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Discussion Starter · #1 ·
My bike started to make a funny sound during my last ride. Got it home and traced it to the rear wheel. With every revolution it was making a click clack sound. I removed it from the bike and was able to replacate the sound just by shaking the wheel side to side. So I took off the tire and shook it some more and the sound went away! Put the tire back on and inflated and the sound is back. Tire off no sound. My best guess is that a joint brace has broken loose and the inflating of the tire is just enough to break it loose. I'm also guessing that my only recourse is to send it back for replacement. Any other thoughts? :confused:
 

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brand/model? photos? may be a broken rim seam, without the tire it doesn't grind against the other 1/2.

could even be a bearing, the reduced weight of no tire could make it disappear.
 

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Discussion Starter · #4 ·
Its a Pacenti 27.5 wheel. A picture would show nothing as the wheel looks completely normal from the outside. The rattle is inside the wheel at the seam area and only makes noise when a tire is placed on the wheel and inflated.
 

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I had this problem with my Pacenti rims. It was the insert they use to line up the rim to join it together. It wouldn't make a noise without the tire but once the tire was on it would compress the rim enough to let the insert move freely.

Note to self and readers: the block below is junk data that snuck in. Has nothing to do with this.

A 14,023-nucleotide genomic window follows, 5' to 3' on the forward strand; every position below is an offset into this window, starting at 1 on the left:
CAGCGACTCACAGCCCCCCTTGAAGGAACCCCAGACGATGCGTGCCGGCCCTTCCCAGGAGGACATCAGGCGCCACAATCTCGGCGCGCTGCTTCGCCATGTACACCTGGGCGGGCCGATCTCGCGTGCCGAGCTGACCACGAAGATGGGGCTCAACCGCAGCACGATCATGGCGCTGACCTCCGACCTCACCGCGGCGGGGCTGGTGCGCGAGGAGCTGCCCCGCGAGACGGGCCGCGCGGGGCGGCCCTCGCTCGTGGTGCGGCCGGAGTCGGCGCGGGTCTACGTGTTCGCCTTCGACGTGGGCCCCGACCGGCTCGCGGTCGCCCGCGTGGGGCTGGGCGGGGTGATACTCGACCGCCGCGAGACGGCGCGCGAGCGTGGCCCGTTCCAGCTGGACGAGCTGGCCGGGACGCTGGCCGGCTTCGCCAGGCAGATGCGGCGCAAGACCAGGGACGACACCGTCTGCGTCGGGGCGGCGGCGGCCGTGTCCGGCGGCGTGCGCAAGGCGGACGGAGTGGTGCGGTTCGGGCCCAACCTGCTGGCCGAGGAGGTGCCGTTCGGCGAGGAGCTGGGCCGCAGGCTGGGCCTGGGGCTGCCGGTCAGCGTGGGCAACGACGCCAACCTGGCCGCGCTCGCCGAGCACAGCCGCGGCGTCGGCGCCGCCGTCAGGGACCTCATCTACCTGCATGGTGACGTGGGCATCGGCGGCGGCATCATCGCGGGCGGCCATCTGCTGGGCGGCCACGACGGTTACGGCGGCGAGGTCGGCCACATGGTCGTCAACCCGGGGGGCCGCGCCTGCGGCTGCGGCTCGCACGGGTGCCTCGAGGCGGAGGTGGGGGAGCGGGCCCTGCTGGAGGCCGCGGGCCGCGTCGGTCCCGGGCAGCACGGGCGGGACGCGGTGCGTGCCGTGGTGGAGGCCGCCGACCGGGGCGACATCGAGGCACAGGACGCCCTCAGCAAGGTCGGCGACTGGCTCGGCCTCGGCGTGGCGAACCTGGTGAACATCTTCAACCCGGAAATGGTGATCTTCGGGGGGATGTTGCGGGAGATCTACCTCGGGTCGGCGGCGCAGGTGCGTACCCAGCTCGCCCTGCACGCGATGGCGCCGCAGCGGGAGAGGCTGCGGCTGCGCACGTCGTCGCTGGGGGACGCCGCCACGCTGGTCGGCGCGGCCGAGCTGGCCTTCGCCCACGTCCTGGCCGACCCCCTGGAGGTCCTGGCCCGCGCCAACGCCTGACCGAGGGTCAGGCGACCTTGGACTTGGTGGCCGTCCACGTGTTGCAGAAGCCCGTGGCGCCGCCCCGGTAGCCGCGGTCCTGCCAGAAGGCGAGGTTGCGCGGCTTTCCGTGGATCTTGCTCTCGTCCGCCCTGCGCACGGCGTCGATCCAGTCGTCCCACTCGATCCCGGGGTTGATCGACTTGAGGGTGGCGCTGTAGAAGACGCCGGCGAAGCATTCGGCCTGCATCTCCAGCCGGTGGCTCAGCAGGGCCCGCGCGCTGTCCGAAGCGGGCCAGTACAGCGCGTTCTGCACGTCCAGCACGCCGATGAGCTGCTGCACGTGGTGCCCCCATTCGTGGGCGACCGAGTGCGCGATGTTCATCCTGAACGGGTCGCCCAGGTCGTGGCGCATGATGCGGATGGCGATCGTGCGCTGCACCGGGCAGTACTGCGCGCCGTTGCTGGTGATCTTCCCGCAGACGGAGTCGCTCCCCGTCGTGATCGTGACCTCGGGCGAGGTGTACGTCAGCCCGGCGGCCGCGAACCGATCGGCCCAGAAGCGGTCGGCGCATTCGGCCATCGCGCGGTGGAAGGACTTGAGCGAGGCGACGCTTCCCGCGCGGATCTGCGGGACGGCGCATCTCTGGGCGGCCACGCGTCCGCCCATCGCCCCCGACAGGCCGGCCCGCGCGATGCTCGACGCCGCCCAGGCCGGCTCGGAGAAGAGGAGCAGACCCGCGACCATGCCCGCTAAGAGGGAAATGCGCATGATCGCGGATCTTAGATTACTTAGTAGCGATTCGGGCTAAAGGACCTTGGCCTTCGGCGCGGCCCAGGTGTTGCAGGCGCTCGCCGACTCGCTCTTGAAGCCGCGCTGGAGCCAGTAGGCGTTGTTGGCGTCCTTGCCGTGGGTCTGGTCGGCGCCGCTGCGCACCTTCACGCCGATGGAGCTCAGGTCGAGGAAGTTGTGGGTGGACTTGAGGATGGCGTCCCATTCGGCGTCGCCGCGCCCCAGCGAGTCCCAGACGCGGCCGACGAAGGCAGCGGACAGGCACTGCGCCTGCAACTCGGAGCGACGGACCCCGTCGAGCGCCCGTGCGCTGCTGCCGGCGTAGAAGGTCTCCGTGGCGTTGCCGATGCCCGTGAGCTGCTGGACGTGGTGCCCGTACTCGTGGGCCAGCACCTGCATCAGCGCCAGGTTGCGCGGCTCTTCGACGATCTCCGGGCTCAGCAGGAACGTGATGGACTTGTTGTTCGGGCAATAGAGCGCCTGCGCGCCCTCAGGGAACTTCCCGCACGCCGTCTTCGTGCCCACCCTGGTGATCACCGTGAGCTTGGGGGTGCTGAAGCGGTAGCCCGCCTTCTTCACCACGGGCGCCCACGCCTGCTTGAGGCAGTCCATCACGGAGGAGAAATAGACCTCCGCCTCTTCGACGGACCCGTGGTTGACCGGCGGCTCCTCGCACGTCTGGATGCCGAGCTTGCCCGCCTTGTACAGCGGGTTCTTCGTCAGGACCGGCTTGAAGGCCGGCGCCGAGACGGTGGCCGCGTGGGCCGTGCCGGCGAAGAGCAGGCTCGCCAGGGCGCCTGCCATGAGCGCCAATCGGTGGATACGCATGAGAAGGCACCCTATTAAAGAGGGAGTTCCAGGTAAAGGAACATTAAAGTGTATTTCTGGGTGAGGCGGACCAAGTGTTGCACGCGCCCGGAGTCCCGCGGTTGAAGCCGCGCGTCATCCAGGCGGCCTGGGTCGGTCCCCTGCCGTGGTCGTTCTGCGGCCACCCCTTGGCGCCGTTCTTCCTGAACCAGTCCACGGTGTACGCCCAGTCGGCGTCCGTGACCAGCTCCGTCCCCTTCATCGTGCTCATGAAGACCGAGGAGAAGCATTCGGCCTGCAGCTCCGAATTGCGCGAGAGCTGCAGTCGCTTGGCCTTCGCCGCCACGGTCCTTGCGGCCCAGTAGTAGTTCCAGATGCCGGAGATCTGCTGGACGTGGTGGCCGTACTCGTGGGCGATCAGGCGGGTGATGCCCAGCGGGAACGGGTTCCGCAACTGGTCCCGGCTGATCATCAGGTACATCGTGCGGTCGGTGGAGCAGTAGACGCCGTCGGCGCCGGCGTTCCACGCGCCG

I was able to solve it by dropping some super glue in the rim and onto the insert and letting it dry.
 

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This can happen with rims that use this little piece of metal to help join the seam of the rim.

Three options I've used over the years to fix this (not in order of preference):

Remove the tire and rim strip from the wheel. All of the work will be done from inside the rim.

1) Get some expanding insulation foam and squirt just a little in the spoke nipple hole toward the seam. It should expand and hold the piece of metal in place. (Quite wasteful if you're not going to use the rest of the can somewhere though it works great).

2) Get a tube of silicon sealant. Use the pointed applicator and put a clear tube over the pointed end. Squeeze the silicon out of the tube and into the spoke nipple hole until it holds the metal piece in place.

3) Find out exactly where the loose piece is. Get a pointed center punch and a decent hammer. You want to dimple the inside of the rim in just the right place to keep the piece of metal from moving around. It's a trial and error process. Remember, when you put the tire on and air it up, it will cause the rim to flex a little and could cause the piece of metal to become loose again.

Good luck with that. I know it can be irritating.
 

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Discussion Starter · #7 ·
Thanks for all the tips! I got some superglue to try first. Luckly I have a backup set of wheels and a Home Depot nearby!
 

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3) Find out exactly where the loose piece is. Get a pointed center punch and a decent hammer. You want to dimple the inside of the rim in just the right place to keep the piece of metal from moving around. It's a trial and error process. Remember, when you put the tire on and air it up, it will cause the rim to flex a little and could cause the piece of metal to become loose again.
I've also had good luck with that method.
 
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